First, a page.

Restoring silenced voices
A swarm of cicadas that left thousands of insect carcasses across the Vanderbilt University campus in 2011 is leading to transinstitutional research at the Vanderbilt Institute for Surgery and Engineering (VISE) and Vanderbilt University Medical Center to develop a surgical planning tool to help restore speech for people with vocal fold paralysis.
Haoxiang Luo, PhD, brought some of those cicadas back to his Computational Flow Physics and Engineering Laboratory and created a model of their wing movements. Luo and his VUMC collaborator, Bernard Rousseau, PhD, MMHC, found similarities in the way the cicada wings moved and the movement of human vocal folds, leading them to wonder how the model might be used to improve surgical techniques for paralyzed vocal folds.
This has culminated in the National Institutes of Health awarding a five-year, $2.4 million research grant to a multidisciplinary Vanderbilt team to design a software tool to help surgeons develop more precise surgery plans for the most common surgical intervention for unilateral vocal fold paralysis, type 1 laryngoplasty.
Telemedicine effective way to evaluate autism
Researchers at Vanderbilt University Medical Center have found that autism spectrum disorder (ASD) can be accurately diagnosed in young children via remote, telemedicine assessments, a method that could significantly increase access and reduce wait times for autism services.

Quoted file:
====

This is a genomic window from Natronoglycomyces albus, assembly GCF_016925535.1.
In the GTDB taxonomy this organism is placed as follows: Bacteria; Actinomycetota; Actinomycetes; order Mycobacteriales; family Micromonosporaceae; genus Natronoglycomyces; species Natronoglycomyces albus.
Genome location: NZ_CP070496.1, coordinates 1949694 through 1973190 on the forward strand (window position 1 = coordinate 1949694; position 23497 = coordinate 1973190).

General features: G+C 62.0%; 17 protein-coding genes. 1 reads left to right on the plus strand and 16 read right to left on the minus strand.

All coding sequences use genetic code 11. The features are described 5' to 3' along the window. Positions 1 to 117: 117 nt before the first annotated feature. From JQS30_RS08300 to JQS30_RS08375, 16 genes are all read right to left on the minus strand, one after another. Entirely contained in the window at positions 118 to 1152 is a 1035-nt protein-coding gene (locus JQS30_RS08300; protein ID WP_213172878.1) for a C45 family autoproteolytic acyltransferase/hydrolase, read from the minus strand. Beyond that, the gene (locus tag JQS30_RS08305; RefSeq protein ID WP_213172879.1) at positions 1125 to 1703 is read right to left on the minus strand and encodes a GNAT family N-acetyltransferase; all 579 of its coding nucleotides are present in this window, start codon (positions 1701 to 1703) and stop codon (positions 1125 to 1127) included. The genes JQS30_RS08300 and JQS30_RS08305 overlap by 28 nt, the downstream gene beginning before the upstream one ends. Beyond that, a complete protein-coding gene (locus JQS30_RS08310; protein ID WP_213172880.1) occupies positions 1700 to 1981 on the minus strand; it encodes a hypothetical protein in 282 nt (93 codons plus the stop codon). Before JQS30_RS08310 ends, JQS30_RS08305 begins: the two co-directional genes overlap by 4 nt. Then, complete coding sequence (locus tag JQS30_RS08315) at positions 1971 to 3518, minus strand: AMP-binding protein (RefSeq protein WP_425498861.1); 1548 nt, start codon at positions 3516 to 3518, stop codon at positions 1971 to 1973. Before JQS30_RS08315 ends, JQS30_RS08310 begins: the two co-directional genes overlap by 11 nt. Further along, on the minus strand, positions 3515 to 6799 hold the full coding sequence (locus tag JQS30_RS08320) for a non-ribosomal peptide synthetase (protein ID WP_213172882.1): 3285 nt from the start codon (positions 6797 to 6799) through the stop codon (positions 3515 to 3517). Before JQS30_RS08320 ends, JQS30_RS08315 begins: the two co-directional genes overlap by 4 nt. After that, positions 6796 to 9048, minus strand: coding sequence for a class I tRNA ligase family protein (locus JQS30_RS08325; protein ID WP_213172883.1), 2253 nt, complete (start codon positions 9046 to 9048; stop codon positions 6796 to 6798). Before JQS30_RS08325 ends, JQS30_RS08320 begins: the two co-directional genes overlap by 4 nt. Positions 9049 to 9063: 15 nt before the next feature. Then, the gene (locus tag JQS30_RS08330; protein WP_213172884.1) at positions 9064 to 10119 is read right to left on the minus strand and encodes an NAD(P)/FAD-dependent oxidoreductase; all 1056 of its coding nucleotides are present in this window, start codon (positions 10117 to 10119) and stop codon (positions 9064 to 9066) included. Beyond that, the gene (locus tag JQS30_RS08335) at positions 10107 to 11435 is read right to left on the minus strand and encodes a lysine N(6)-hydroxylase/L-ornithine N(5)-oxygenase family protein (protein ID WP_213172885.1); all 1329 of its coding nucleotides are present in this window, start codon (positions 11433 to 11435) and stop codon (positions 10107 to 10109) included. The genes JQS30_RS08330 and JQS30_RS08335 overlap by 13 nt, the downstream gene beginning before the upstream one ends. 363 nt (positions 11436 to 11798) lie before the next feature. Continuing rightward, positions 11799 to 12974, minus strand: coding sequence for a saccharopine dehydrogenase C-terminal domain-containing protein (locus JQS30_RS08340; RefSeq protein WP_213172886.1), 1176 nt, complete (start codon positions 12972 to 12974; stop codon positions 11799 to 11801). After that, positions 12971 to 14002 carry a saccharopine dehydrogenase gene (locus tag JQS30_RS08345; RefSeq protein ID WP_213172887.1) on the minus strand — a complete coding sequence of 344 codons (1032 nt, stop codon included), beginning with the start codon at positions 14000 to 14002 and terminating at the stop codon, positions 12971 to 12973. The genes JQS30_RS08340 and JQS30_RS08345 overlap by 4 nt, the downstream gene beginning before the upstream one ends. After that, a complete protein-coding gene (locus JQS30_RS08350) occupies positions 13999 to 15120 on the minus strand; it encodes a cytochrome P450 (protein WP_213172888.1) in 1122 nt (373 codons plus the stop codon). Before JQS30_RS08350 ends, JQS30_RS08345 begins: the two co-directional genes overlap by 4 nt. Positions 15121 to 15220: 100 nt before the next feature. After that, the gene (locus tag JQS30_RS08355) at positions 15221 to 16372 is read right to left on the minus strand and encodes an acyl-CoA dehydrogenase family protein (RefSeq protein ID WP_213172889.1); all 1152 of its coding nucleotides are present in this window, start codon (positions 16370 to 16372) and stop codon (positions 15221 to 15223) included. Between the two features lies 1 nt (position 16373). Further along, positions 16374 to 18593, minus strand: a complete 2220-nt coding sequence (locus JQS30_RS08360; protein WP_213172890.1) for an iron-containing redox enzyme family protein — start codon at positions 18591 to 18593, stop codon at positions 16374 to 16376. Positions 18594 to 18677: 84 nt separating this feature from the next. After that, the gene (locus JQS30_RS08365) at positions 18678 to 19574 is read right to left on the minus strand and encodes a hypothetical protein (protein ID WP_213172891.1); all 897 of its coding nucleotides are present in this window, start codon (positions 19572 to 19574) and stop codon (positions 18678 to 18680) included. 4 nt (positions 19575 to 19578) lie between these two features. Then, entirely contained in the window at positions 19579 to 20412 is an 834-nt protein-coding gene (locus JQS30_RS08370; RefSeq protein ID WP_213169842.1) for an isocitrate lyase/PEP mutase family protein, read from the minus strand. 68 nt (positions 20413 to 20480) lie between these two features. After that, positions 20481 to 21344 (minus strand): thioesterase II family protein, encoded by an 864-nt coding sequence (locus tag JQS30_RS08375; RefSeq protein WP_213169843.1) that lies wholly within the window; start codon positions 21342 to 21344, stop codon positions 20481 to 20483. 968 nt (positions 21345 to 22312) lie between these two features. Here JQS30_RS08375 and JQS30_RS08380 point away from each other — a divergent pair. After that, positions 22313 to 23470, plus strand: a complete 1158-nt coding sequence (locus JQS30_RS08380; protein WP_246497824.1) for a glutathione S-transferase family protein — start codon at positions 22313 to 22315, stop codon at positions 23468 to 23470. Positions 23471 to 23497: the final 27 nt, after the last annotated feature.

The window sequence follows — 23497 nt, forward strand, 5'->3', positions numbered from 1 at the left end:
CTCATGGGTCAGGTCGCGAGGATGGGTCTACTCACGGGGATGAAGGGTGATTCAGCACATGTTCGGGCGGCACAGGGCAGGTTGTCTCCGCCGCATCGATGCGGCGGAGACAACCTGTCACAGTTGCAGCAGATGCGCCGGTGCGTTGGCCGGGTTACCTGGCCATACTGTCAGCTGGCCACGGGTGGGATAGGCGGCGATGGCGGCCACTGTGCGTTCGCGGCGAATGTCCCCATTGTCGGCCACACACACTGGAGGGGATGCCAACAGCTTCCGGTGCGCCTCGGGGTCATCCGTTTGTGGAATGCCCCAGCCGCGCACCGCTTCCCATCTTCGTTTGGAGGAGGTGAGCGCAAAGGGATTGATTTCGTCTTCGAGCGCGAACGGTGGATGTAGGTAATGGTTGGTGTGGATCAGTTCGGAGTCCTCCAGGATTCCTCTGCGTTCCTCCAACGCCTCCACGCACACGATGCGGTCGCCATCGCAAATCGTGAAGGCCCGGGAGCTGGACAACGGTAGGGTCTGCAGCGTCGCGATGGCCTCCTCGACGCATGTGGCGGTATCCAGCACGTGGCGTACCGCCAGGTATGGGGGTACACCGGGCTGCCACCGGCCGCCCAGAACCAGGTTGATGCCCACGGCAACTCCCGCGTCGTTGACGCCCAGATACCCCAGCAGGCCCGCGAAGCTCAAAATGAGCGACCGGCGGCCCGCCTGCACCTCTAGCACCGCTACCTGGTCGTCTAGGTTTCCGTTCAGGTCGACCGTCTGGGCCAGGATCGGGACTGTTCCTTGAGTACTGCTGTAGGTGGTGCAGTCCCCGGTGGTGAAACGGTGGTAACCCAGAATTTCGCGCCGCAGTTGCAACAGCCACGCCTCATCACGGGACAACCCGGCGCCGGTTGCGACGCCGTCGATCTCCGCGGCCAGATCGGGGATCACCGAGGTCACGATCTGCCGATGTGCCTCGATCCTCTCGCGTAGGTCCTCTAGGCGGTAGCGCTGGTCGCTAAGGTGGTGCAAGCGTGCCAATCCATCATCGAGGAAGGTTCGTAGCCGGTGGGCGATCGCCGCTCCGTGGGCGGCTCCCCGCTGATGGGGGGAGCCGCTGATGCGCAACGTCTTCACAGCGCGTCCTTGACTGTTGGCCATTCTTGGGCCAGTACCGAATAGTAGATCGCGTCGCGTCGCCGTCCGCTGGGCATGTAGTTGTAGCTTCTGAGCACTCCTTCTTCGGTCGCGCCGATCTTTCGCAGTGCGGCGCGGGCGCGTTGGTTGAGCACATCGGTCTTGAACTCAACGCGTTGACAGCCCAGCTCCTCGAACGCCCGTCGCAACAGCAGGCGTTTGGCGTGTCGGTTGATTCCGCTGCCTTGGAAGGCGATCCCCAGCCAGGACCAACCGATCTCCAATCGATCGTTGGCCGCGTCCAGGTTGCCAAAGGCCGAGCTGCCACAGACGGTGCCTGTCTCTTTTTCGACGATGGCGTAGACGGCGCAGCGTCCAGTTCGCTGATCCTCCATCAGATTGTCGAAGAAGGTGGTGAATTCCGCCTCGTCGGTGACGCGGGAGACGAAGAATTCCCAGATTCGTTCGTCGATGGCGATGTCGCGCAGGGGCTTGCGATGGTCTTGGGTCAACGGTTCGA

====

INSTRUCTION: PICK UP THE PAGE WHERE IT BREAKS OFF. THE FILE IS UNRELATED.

In a first-of-its-kind study, the researchers compared the accuracy of rapid telemedicine evaluations to in-person evaluations for ASD and found that in most cases, remote evaluators could accurately identify children with ASD with high levels of confidence.
These findings were released March 10 in the Journal of Autism and Developmental Disorders by Zachary Warren, PhD, Amy Nicholson, MA, Anna Pasternak, BASc, Neill Broderick, PhD, Jeffrey Hine, PhD, BCBA-D, and J. Alacia Stainbrook, PhD, BCBA-D.
Underappreciated role of brainstem in epilepsy
New research from Vanderbilt suggests that repeated seizures reduce brainstem connectivity, a possible contributor to unexplained neurocognitive problems in epilepsy patients.
The brainstem has been rarely studied in epilepsy because seizures typically originate in the temporal lobe or other areas of the cortex. Noting that people with temporal lobe epilepsy often lose consciousness even though the temporal lobe does not control wakefulness, Dario Englot, MD, PhD, surgical director of epilepsy at Vanderbilt University Medical Center, said he decided to focus on the region that does control wakefulness — the brainstem. He hypothesized that connectivity disruptions with the brainstem resulting from a history of seizures might play a role in diminished cognitive functions that are not related to the temporal lobe.
The research, published online May 30 in Neurology, is the first to investigate how epilepsy affects the ascending reticular activating system (ARAS) — circuitry that is responsible for regulating wakefulness — within the brainstem. Functional magnetic resonance imaging revealed that ARAS disruptions occurred, with decreases in circuitry being quantitatively associated with disease severity.